With the advent of hate crime laws in the United States—and the rise of social media—could what you say on Facebook or what you tweet on Twitter come back to haunt you in criminal court?
The Associated Press reports:
"One teenager made offensive comments about a murdered child on Twitter. Another young man wrote on Facebook that British soldiers should "go to hell." A third posted a picture of a burning paper poppy, symbol of remembrance of war dead.
All were arrested, two convicted, and one jailed — and they're not the only ones. In Britain, hundreds of people are prosecuted each year for posts, tweets, texts and emails deemed menacing, indecent, offensive or obscene, and the number is growing as our online lives expand.
Lawyers say the mounting tally shows the problems of a legal system trying to regulate 21st century communications with 20th century laws. Civil libertarians say it is a threat to free speech in an age when the Internet gives everyone the power to be heard around the world.
'Fifty years ago someone would have made a really offensive comment in a public space and it would have been heard by relatively few people,' said Mike Harris of free-speech group Index on Censorship. 'Now someone posts a picture of a burning poppy on Facebook and potentially hundreds of thousands of people can see it. People take it upon themselves to report this offensive material to police, and suddenly you've got the criminalization of offensive speech.'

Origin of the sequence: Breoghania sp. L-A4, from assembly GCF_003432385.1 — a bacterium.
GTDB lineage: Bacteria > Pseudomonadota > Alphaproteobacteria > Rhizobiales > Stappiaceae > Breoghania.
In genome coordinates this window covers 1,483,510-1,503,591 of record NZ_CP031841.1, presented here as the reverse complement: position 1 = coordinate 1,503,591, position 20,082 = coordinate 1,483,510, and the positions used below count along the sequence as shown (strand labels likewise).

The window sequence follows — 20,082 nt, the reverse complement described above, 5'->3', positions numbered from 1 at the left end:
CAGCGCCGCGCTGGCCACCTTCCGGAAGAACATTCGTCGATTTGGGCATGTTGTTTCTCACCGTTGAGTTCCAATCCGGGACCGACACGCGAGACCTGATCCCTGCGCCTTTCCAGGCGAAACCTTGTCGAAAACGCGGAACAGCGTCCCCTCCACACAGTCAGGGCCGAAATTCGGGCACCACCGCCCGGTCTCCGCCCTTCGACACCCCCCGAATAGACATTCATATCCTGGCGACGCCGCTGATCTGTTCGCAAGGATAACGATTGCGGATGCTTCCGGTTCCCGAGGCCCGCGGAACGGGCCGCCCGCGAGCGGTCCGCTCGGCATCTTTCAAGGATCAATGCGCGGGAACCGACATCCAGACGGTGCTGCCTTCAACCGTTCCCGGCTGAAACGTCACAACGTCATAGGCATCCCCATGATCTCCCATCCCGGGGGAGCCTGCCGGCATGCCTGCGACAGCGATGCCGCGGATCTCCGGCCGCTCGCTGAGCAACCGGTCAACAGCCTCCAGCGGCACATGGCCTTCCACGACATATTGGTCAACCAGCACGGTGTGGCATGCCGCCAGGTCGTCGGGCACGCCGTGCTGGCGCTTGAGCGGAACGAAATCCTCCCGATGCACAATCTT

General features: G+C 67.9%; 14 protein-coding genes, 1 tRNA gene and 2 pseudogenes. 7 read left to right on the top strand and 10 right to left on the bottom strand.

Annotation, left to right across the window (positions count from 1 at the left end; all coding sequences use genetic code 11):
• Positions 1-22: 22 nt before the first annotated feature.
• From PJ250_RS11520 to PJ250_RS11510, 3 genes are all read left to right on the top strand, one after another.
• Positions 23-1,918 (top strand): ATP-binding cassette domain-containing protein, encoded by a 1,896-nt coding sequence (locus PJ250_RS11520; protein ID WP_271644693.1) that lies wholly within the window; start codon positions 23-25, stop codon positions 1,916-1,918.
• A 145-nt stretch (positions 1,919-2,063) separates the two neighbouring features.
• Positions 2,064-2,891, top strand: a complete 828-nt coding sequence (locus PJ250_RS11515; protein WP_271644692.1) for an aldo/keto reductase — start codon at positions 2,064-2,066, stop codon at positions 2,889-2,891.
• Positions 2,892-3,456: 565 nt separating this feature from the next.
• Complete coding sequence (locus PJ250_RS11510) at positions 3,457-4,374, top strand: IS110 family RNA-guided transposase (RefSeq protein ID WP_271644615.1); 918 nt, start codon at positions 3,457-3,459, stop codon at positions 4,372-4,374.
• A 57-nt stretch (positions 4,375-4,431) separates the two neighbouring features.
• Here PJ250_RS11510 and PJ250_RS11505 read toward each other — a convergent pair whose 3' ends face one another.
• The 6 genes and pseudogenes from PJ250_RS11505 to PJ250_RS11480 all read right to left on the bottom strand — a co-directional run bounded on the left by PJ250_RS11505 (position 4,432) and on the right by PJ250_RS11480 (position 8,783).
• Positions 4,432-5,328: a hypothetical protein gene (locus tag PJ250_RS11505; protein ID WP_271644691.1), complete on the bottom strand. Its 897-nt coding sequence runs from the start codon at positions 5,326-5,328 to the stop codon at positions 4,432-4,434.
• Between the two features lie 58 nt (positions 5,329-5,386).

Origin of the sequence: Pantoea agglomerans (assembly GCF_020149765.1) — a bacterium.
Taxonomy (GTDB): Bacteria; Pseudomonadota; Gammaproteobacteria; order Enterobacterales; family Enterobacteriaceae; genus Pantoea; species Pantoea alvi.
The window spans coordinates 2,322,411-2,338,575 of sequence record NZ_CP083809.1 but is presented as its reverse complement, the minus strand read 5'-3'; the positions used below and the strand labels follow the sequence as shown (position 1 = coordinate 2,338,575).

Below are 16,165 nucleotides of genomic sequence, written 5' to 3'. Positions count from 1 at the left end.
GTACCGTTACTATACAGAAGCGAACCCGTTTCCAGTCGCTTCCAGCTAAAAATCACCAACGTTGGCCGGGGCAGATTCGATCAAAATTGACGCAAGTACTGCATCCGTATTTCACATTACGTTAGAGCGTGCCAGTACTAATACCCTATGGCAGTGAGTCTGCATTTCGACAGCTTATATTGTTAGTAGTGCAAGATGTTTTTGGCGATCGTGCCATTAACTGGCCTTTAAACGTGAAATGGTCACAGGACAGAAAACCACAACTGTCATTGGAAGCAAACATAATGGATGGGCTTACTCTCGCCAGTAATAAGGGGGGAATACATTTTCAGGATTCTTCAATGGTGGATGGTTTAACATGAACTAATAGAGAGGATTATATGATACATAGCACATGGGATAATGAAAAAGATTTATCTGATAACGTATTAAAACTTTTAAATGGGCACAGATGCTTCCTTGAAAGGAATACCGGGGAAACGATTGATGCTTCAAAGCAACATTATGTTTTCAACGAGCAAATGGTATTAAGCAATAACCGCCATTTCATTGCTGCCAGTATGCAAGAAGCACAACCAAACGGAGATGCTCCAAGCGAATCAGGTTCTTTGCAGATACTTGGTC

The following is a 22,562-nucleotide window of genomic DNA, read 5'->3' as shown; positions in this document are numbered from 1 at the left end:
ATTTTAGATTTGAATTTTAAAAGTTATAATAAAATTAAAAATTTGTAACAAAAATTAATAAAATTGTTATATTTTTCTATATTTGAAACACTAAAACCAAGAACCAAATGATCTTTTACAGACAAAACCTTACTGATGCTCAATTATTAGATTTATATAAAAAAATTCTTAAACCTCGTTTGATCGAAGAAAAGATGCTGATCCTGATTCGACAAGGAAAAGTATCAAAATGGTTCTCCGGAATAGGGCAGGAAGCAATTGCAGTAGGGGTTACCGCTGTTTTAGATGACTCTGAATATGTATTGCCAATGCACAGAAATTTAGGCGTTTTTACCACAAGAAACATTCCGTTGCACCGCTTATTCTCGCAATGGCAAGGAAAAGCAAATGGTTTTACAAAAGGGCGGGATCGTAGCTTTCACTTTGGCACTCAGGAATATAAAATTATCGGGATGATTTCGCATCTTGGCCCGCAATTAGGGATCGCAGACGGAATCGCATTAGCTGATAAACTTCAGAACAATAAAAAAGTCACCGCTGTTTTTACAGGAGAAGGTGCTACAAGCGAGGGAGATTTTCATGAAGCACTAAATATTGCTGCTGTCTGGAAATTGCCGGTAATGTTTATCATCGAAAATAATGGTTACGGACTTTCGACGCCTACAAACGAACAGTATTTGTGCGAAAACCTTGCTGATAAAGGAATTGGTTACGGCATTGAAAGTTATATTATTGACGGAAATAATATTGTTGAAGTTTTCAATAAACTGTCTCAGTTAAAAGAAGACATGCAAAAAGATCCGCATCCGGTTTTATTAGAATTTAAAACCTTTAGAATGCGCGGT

Are you more careful about what you post online in the wake of U.S. hate crime laws and the large public forum social media offers? Are you concerned that what you post among friends could be shared or retweeted across the Internet and cause you to lose your job or worse? Discuss.